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Canalys: Channel optimistic despite threat of challenging 2023

Channel Forum event concludes with a sense that although there are clouds on the economic horizon, the fundamentals for the channel are sound and the reasons for customers to keep spending still exist

The channel is bracing for a challenging 2023, but remains optimistic that customers will keep spending on IT and there will be areas of growth.

A panel of channel leaders shared their views around the prospects for next year at the closing session of the Canalys Channels Forum, with it clear that there will be a hit from the macro economic conditions, but cautious optimism remained.

The channel has enjoyed a few strong years and there is a sense that even with rising energy prices, a dip in the PC market and political turmoil, investments in cloud, security and infrastructure will continue.

“I think demand will weaken in some parts, probably through slower decision-making from corporates, but I don’t think it’s going to collapse,” said James Rigby, EMEA chief executive at SCC.

“Those of us who have been around long enough will have seen previous recessions where spending was cut heavily. All that happens then is clients build up big technical debt. So I think clients are wise to that these days. They have to modernise, they have to digitise, so they’re going to be reluctant to build up lots of debt.”

Rigby said that in the short term, cash would be important and those in the channel that had relied on private equity would have to be careful.

But he saw areas of growth, with the ongoing shift to subscription models continuing, providing some brightness amidst the gloom.

“Public cloud is continuing to grow, but I think also the on-prem cloud models will start to resonate this year quite strongly,” he said. “Secondly, any tools that enhance productivity and cost will resonate. Collaboration and unified comms I pick out as a big growth area.”

Rigby added that security remained a significant area of interest for customers and there were also opportunities around data visualisation. “A lot of clients are interested in using data to look at, and improve the performance of, their business,” he said. “I think data visualisation is an area that will resonate with customers.”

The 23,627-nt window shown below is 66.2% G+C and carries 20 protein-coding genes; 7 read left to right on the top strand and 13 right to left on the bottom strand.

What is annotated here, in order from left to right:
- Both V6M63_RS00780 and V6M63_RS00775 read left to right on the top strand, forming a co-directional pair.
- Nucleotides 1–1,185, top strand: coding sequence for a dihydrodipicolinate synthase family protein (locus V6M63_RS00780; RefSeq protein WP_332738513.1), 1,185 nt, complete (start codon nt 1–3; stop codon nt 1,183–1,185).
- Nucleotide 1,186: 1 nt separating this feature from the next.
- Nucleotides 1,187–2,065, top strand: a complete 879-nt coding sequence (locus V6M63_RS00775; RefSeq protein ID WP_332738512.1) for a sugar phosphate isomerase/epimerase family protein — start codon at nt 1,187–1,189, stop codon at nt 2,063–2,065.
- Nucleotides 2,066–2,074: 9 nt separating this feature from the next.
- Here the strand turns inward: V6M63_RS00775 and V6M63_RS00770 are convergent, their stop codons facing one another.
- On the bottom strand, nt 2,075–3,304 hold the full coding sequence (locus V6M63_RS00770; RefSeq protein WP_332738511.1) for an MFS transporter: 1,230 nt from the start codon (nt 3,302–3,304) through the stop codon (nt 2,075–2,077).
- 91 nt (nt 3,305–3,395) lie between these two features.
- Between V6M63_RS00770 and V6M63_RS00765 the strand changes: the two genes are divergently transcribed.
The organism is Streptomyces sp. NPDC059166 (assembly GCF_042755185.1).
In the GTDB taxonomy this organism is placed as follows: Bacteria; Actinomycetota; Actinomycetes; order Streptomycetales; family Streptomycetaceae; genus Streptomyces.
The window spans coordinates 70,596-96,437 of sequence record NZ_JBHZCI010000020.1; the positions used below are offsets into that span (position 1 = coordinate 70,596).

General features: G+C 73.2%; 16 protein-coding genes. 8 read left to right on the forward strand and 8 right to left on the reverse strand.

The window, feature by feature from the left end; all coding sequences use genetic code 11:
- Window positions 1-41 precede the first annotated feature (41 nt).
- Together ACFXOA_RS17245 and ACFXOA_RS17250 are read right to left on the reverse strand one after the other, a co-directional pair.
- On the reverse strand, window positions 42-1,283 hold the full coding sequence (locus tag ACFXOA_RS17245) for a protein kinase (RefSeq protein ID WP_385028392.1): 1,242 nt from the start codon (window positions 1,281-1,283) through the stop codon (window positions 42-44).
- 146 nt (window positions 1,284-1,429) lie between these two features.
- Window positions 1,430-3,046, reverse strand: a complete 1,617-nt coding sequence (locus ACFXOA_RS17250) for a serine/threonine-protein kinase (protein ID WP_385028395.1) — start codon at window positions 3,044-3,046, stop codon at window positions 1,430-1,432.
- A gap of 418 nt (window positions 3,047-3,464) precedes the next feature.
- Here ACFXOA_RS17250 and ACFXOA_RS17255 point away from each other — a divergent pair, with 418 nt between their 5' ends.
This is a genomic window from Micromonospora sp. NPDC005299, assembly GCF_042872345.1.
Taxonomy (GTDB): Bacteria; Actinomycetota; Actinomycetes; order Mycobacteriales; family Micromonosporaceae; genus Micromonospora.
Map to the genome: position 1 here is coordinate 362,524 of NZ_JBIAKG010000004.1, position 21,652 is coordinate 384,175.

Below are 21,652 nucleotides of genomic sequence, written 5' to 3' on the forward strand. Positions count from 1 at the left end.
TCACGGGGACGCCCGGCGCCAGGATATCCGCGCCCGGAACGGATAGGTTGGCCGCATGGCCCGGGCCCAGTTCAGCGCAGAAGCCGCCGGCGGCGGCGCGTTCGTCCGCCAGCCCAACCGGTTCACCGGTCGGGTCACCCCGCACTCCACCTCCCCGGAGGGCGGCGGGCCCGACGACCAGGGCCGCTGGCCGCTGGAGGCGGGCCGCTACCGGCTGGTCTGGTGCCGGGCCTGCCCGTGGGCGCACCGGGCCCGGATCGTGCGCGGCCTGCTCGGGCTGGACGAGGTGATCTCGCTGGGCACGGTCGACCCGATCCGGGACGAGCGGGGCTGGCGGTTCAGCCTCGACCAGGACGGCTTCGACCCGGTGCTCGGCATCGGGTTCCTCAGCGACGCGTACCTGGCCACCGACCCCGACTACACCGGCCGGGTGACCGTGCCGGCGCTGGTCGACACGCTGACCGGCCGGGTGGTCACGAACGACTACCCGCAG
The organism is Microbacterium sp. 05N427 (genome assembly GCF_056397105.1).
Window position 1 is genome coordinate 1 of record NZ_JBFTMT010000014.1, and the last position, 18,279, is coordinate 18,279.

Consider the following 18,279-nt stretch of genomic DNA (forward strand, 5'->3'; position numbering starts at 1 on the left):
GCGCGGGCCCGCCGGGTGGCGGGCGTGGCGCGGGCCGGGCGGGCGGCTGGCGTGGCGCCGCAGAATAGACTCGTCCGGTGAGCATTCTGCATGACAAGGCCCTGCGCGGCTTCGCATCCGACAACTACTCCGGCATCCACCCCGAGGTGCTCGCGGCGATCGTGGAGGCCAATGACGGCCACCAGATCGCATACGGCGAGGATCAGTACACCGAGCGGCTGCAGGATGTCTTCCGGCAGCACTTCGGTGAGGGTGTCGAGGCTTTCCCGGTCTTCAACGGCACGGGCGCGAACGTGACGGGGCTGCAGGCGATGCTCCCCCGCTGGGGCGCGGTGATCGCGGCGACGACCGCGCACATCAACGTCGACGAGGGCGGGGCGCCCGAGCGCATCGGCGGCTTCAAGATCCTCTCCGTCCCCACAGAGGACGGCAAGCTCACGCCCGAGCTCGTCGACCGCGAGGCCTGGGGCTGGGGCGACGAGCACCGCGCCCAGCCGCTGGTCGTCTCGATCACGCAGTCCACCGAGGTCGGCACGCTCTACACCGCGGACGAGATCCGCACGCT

Another member of the panel, Martin Mayr, senior vice-president at Cancom, said his firm was holding discussions internally to plan for next year and it was “cautiously optimistic” because it felt the business was in a decent position because of its approach to the market and diverse customer base.

“We are happy to have diversified into different customer sections like the public sector, which is supposed to be very stable, but also the private sector, and then we have different types of offering and we are very into managed services, which are very stable and solid,” he said. “So these won’t be harmed or affected in any way, we think.

“On the security side, we have very steep growth ahead of us. So overall, we are cautiously optimistic and I’m glad we are not into just selling tonnes of notebooks and servers.”

Alastair Edwards, chief analyst at Canalys, said he had been struck by the optimsm from channel partners at the event. “Many of you are still positive about the immediate future,” he said. “Next year is obviously looking more uncertain, but still, many of you have cash, many of you are coming out of the pandemic in a very healthy position.

“I expected more negativity. I think everyone’s generally of the view that there is still a long runway of growth, even with all the challenges ahead.”

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